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Re-Imagining the Nation

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In the context of immigration and settlement, Canada and Germany are often portrayed as opposites: Canada represents a settler society and Germany an ethnic nation. The different approaches and attitudes of the two countries towards immigration can be linked to different historical understandings of nationhood. Canada could not be imagined as a country without its immigrants; immigration is an integral aspect of national identity. Conversely, although Germany has always received immigrants, national identity has historically been conceived in ethnic terms. In this paper, I explore some of the contradictions in Canadian and German immigration debates related to national belonging. For example, Canada’s identity as a settler society has long marginalized Indigenous populations, while in German debate the narratives of ethnically-belonging Germans and newly-arriving migrants openly engage with each other. By exploring these contradictions, I develop a perspective of the dialectic of migration and ethnic belonging that can be applied to both Canada and Germany.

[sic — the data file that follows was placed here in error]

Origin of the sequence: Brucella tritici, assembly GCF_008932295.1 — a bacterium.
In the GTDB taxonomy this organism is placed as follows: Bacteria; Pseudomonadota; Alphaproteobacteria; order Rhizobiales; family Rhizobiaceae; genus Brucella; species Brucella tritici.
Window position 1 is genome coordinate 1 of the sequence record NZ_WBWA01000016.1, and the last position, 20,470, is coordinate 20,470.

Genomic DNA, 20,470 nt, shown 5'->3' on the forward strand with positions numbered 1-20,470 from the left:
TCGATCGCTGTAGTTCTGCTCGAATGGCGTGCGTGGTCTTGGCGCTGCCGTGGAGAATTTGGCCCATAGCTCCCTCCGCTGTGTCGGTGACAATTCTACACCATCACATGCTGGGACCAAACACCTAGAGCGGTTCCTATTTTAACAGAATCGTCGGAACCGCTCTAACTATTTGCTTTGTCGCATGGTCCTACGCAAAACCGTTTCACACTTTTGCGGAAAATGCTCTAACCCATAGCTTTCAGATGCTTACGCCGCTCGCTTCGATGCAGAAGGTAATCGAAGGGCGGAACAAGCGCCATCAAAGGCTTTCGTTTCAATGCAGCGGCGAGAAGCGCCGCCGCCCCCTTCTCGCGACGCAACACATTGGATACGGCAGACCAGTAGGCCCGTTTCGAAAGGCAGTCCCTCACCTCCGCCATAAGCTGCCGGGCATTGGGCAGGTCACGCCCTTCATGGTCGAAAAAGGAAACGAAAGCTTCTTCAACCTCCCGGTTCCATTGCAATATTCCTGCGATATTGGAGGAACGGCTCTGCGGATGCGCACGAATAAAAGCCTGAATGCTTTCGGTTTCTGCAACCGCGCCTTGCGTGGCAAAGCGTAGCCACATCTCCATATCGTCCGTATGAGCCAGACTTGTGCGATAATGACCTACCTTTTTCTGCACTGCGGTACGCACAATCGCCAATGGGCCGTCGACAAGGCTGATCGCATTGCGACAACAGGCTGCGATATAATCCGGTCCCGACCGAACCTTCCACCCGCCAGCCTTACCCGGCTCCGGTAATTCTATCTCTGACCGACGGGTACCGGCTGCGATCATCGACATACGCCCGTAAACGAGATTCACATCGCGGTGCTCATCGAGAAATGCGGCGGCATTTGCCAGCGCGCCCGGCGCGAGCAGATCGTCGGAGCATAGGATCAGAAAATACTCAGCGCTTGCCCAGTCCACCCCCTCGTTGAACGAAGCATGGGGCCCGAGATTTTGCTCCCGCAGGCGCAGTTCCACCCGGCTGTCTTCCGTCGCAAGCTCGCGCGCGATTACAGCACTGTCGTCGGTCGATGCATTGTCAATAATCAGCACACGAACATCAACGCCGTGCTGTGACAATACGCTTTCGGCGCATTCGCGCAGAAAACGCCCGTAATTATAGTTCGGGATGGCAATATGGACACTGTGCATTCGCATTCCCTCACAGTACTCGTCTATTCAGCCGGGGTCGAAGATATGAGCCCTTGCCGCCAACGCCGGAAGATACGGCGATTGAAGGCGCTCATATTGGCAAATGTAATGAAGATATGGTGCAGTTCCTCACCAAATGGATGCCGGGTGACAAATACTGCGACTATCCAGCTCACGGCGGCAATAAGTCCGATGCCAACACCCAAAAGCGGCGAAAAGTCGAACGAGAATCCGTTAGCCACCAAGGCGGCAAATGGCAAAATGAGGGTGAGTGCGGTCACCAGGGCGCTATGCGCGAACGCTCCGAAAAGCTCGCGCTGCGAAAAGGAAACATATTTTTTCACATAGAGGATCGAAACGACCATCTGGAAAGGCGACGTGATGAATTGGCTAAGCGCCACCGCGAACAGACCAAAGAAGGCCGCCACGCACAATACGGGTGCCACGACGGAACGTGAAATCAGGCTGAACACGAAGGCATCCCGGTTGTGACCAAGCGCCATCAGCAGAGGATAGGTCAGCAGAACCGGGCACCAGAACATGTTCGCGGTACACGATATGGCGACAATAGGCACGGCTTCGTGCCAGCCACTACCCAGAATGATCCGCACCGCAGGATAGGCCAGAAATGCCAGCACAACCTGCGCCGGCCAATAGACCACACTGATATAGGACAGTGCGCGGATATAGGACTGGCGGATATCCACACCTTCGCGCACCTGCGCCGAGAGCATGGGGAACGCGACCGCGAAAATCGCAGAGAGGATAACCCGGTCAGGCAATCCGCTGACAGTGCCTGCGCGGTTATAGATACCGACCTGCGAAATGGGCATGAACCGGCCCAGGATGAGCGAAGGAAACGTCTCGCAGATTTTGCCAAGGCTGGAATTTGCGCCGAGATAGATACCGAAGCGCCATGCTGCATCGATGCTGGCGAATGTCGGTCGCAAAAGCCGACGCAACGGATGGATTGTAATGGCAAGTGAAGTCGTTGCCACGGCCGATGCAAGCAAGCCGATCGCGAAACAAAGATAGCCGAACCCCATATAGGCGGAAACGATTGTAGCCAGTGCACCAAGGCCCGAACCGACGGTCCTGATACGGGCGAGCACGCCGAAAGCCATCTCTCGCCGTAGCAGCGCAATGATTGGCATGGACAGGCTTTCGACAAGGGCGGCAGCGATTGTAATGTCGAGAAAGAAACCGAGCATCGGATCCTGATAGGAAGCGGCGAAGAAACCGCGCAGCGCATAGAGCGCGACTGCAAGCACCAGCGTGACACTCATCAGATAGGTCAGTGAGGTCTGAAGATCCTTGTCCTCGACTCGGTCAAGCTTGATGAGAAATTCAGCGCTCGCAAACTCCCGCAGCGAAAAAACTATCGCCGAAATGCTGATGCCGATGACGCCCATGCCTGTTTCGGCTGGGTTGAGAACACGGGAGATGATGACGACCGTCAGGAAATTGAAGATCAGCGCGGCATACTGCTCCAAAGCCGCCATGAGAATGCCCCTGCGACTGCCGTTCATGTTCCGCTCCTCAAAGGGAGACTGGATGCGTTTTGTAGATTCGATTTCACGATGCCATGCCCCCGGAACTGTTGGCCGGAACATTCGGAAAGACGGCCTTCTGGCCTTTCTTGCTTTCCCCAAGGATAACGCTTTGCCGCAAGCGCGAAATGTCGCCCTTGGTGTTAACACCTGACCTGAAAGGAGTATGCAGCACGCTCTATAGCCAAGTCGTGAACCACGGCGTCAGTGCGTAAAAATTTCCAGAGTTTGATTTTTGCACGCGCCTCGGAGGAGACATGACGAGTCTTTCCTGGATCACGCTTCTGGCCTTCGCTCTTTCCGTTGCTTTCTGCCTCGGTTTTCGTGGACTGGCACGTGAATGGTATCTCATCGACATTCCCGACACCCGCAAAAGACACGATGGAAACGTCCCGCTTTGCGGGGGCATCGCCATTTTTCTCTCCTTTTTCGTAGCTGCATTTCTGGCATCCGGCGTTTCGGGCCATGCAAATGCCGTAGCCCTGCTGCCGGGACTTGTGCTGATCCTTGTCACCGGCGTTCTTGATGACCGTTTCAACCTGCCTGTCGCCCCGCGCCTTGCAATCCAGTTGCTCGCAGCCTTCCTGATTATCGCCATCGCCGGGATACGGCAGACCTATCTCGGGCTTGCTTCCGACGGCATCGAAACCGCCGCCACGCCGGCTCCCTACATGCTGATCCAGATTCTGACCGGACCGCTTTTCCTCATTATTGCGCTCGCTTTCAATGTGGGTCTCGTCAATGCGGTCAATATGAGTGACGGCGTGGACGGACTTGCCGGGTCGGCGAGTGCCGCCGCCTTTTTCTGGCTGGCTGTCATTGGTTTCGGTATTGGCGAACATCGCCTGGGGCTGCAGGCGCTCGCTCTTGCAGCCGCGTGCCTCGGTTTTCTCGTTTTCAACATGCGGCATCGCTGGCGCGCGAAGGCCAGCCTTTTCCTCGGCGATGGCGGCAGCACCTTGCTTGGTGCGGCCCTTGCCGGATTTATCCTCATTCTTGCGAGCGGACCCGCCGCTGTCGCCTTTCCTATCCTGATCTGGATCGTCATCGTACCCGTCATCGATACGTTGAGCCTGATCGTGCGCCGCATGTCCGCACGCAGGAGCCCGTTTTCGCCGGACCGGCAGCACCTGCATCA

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Correspondence to Harald Bauder.

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  • immigration
  • migration
  • settler society
  • ethnic nation
  • national imagination
  • Indigenous
  • nationhood
  • dialectic
  • Canada
  • Germany